Plans for the MapleLNG liquefied natural gas (LNG) terminal, which was to be built east of Halifax, NS (see Daily GPI, March 10, 2008), have been scrapped, the project’s backer told local news media. And a Texas LNG terminal project backed by the same parent of MapleLNG appears to be dead in the water, too.
The three-tank MapleLNG terminal was to be built in Goldboro, NS, at a cost of about $800 million. MapleLNG General Manager Derek Owen said the project had difficulty obtaining LNG and there is a lack of demand for regasified LNG in Canada. Maple parent 4Gas BV said it would drop an option for land for the terminal and will not proceed with engineering.
4Gas, which is based in Rotterdam, the Netherlands, is also behind the proposed Vista del Sol LNG terminal, which was planned for San Patricio County, TX. On Monday the Federal Energy Regulatory Commission (FERC) issued an order vacating authorizations for the terminal.
In June 2005 FERC issued an order authorizing Vista del Sol LNG Terminal LP to site, construct and operate the terminal as well as an associated pipeline. The authorization was later extended until June 20, 2010 for Vista del Sol to complete construction of the facilities and make them available for service. The extension was granted due to a lack of progress on the facilities and in light of the acquisition by private equity-backed 4Gas of ExxonMobil Corp.’s stake in the project (see Daily GPI, Sept. 18, 2007).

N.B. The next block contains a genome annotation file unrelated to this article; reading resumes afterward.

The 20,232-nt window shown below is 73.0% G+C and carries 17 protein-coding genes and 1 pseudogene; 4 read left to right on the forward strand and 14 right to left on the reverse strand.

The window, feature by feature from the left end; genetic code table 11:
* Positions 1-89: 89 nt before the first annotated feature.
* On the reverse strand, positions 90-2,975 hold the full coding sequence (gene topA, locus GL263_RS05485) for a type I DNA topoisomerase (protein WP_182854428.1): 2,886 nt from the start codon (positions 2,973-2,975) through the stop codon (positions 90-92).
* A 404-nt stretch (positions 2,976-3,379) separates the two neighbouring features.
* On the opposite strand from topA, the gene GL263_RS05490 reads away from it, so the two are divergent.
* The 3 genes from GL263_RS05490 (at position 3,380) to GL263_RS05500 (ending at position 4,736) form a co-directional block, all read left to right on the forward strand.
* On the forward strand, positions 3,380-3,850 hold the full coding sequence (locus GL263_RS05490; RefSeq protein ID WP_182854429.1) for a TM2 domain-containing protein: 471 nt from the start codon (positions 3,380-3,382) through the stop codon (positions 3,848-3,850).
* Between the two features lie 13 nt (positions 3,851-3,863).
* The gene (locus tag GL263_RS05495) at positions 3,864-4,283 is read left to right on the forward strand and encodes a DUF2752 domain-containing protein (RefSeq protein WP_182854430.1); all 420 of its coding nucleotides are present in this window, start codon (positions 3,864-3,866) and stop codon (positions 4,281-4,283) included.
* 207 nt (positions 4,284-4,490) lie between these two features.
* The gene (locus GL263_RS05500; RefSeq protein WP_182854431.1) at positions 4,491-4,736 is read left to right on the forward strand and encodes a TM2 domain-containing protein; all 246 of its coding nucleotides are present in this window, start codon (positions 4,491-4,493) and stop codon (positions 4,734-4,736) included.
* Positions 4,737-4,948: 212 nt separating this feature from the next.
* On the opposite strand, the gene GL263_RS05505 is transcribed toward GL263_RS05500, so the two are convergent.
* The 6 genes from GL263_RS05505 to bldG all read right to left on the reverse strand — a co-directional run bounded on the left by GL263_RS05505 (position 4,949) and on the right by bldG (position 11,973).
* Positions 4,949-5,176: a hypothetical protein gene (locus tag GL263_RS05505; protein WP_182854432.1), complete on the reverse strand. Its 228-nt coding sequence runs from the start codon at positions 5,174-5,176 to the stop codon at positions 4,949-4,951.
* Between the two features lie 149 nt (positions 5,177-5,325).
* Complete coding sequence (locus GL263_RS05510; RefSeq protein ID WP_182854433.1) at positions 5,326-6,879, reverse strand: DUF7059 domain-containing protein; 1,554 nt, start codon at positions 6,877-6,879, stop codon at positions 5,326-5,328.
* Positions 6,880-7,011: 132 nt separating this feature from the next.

No further extension was requested, FERC noted in its latest order. “Further, the only construction clearance to date for either project was for Vista terminal’s relocation of two existing pipelines and the removal of several buildings existing on the 310-acre terminal site purchased by Vista LNG…In view of the above considerations, the Commission is vacating Vista LNG’s and Vista Pipeline’s NGA [Natural Gas Act] respective authorizations for the LNG terminal and pipeline authorized by the Commission’s June 20, 2005 order.”
4Gas did not immediately respond to a request for comment on the projects. On its website the company claims to be “the world’s only independent LNG-terminaling company with a global reach.” It is active in Europe and Asia as well as the United States.
Numerous predictions of a substantial increase in imports of LNG to the United States made over recent years have failed to come true. And now that the United States is experiencing a gas glut and weak prices due to robust production from gas shale plays combined with a weak economy, the outlook for LNG imports has dimmed further. In fact, Cheniere Energy Inc. is now seeking to export liquefied U.S. gas from its Sabine Pass terminal in Cameron Parish, LA (see Daily GPI, Aug. 20).
Last spring another LNG terminal project, Crown Landing LLC, which plans to develop an LNG terminal on the Delaware River in Gloucester County, NJ, asked FERC to give it a one-year extension to revise a permit application for the project (see Daily GPI, May 19).
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